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    Glacier Bay

    National Park & Preserve Alaska

Whale Waters Update for Glacier Bay Effective June 12, 2012

Map showing Whale Waters Update for Glacier Bay Effective June 12, 2012

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Date: June 11, 2012
Contact: Albert Faria, Chief Ranger, 907-697-2230
Contact: Chris Gabriele, Whale Biologist, 907-697-2664

Glacier Bay National Park and Preserve Superintendent Susan Boudreau announced today that a vessel speed limit of 13 knots through the water will be implemented in lower Glacier Bay and in Park waters at the mouth of Glacier Bay to protect numerous humpback whales that have been sighted in this area. During the past week, at least 12 different humpback whales have been observed in this area, including a mother/calf pair. This speed restriction will apply to all vessels from 5AM Tuesday June 12 until further notice. In addition, since May 15 in lower Glacier Bay whale waters, vessels greater than 18 feet in length have been restricted to a mid-channel course or 1 nautical mile offshore.

As shown on the attached map, the designated lower Glacier Bay whale waters include the waters extending from the mouth of Glacier Bay to a line drawn between the northern tip of Strawberry Island and the northern tip of Lars Island. This boundary is shown on NOAA nautical charts of Glacier Bay.

The whale waters at the mouth of Glacier Bay are bounded on the north by an imaginary line between Point Carolus and Point Gustavus, and on the south by the Park boundary in Icy Strait. The eastern boundary is an imaginary line running due south from Point Gustavus to the Park boundary, and the western boundary is an imaginary line running due south to the Park boundary following longitude 136 degrees 05' West. All vessels passing through this area are restricted to a speed limit of 13 knots through the water.

Since May 25, whale waters have also been in effect north of this area with a 13-knot speed limit in the middle of Glacier Bay. These whale waters are as follows:

  • Southern boundary: a line from the northern tip of Strawberry Island to the northern tip of Lars Island, contiguous with the northern extent of lower Glacier Bay whale waters
  • Eastern boundary: a line from the northern tip of Strawberry Island to the western tip of Flapjack Island, then following the motorless waters boundary to Bear Track Cove, and then following the eastern shoreline of Glacier Bay north through South Sandy Cove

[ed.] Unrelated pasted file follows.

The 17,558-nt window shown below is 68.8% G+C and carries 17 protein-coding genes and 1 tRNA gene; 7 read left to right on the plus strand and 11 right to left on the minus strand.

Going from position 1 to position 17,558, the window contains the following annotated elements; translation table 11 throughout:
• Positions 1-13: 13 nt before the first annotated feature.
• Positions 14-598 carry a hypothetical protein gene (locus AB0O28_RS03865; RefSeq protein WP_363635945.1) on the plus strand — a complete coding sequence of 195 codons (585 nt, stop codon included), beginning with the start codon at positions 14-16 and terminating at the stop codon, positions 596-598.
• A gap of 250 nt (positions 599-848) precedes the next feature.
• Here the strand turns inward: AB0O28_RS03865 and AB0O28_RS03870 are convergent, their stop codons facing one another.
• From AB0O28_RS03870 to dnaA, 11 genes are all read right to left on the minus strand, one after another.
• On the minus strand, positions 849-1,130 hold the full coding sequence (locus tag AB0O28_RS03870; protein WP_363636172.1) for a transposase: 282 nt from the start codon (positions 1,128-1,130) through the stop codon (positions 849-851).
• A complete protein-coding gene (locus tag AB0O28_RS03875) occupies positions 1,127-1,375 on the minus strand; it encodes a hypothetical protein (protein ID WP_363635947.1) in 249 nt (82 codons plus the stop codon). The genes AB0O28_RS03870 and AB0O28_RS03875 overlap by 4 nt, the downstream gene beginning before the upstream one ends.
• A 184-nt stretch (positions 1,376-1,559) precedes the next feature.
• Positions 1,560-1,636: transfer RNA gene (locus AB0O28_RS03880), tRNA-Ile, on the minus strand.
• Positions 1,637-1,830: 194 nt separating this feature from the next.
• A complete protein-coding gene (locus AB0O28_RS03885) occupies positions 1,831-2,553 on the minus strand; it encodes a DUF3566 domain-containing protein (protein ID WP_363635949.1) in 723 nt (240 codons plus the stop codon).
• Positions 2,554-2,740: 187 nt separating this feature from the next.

• Northern boundary: a line drawn from the northern edge of South Sandy Cove to the northern tip of North Marble Island to the southern tip of Drake Island and then due west to the mainland shore
  • Western boundary: follows the western shoreline of Whidbey Passage from due west of the southern tip of Drake Island to the northern tip of Lars Island, not including the waters of Fingers Bay or Berg Bay
  • A large portion of Whidbey Passage is included in these whale waters, along with Bear Track Cove, South Sandy Cove, and Spokane Cove.

Boaters are reminded that vessels are prohibited from operating within ¼ nautical mile nautical mile of a humpback whale in Park waters, including those Park waters outside Glacier Bay proper. In addition, vessel operators positioned within ½ nautical mile of a humpback whale are prohibited from altering their course or speed in a manner that results in decreasing the distance between the whale and the vessel. Speed and course restrictions in whale waters are intended to reduce the disruption of feeding humpback whales and to lower the risk of whale/vessel collisions. Boaters should proceed cautiously in all areas where whales are present because whales may surface in unexpected locations, posing a hazard to both the vessel and the whale. Although humpback whales tend to be distributed along the shoreline, boaters should note that whales frequently cross mid-channel as they move between feeding sites.

Boaters are advised to verify whale waters designations prior to entering Glacier Bay by telephoning (907) 697-2627 or by contacting KWM20 Bartlett Cove on marine VHF radio.

Whale waters restrictions are authorized in Glacier Bay National Park in accordance with Title 36 of the Code of Federal Regulations, Subpart N, 13.1174.    

Did You Know?

Kittlitz's Murrelet

Kittlitz Murrelets are seabirds, spending most of their lives on the ocean, diving for fish. However, they nest on scree slopes or cliff faces near the tops of mountains in glaciated regions. Their plumage is so cryptic, only 25 nests have ever been found.